At the most basic level, a trust consists of a settlor (who sets up the trust) and a trustee, who is responsible for management of the trust, and beneficiaries, who are entitled to share in the trust property and are indemnified from liability.

An appointor is the legal entity charged with the appointment or replacement of a trustee.

Trusts can provide flexibility and taxation advantages, and can be used for many purposes – for example, a family discretionary trust that distributes income between family members or the legal entity.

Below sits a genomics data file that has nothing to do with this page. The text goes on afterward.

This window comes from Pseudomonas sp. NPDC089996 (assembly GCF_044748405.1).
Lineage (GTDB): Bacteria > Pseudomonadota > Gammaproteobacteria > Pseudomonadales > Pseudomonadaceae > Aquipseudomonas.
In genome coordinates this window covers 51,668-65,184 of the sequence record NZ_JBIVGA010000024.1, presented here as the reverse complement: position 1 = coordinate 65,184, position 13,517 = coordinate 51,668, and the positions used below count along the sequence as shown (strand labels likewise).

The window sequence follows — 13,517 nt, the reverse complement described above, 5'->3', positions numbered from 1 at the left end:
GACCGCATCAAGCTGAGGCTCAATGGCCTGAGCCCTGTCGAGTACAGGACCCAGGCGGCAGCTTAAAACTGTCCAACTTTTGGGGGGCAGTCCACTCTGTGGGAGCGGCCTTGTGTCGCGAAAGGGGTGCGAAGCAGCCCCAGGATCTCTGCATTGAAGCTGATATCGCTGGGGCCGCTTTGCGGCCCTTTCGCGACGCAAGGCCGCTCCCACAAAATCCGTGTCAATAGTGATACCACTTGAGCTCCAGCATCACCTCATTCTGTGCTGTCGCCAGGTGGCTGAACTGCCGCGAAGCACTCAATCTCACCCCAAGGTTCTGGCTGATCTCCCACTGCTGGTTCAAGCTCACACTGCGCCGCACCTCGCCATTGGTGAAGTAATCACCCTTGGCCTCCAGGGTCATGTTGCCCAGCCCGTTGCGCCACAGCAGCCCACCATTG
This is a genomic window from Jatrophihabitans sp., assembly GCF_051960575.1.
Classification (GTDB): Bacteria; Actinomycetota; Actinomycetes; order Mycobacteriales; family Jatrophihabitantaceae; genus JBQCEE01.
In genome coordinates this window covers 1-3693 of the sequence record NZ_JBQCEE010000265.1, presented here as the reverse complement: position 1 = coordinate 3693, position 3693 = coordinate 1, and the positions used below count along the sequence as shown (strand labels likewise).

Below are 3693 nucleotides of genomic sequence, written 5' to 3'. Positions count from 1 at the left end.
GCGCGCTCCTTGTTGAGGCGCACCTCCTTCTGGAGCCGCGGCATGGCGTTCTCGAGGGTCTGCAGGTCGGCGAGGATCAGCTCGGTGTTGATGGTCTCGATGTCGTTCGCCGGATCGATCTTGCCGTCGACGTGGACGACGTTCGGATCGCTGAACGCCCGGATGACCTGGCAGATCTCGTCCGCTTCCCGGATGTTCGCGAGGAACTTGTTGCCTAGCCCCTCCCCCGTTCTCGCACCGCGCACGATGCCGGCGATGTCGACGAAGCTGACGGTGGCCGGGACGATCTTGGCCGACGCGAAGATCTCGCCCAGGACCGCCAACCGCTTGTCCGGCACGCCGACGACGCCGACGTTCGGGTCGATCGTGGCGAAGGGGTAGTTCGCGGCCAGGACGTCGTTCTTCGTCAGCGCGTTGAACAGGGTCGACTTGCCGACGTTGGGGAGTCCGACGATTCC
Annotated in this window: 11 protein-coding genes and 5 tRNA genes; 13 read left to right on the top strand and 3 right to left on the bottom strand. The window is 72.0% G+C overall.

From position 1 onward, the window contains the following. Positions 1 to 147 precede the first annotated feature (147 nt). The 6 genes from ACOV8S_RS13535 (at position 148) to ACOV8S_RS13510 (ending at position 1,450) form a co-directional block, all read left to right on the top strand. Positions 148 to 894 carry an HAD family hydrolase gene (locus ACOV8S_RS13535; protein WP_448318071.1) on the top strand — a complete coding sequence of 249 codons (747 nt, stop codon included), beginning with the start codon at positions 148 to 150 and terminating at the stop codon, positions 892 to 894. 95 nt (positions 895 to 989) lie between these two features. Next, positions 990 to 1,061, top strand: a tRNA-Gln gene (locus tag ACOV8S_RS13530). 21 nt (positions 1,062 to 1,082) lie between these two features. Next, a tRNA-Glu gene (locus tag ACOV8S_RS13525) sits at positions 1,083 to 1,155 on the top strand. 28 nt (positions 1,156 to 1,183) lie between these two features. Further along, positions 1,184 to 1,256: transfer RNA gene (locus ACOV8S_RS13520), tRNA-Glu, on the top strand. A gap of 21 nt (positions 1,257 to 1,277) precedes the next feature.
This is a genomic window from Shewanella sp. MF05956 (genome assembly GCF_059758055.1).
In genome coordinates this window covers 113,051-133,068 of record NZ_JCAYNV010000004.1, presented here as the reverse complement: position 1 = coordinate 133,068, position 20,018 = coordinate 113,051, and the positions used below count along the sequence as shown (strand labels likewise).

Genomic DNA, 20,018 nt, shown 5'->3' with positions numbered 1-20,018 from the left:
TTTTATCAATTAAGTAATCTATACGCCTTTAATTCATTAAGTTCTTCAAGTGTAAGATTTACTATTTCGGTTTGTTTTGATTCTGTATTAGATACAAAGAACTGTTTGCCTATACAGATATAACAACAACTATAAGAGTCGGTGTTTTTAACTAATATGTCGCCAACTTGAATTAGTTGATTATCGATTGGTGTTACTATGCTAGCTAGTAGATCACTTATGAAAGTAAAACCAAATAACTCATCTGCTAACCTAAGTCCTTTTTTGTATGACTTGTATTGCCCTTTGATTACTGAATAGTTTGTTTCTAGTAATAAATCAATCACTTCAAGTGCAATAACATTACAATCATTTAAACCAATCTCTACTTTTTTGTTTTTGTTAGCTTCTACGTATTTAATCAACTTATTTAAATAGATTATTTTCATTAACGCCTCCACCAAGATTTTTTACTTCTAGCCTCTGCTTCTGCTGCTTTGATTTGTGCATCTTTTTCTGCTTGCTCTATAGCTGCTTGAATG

We liaise with your accountant to consider these matters and, if necessary, constitute a trust that meets your needs.

If, for example, you wish to leave assets “on trust” for your children when you die, this is known as a testamentary trust, and generally forms part of your will.

Please see our Wills page for more information in that regard.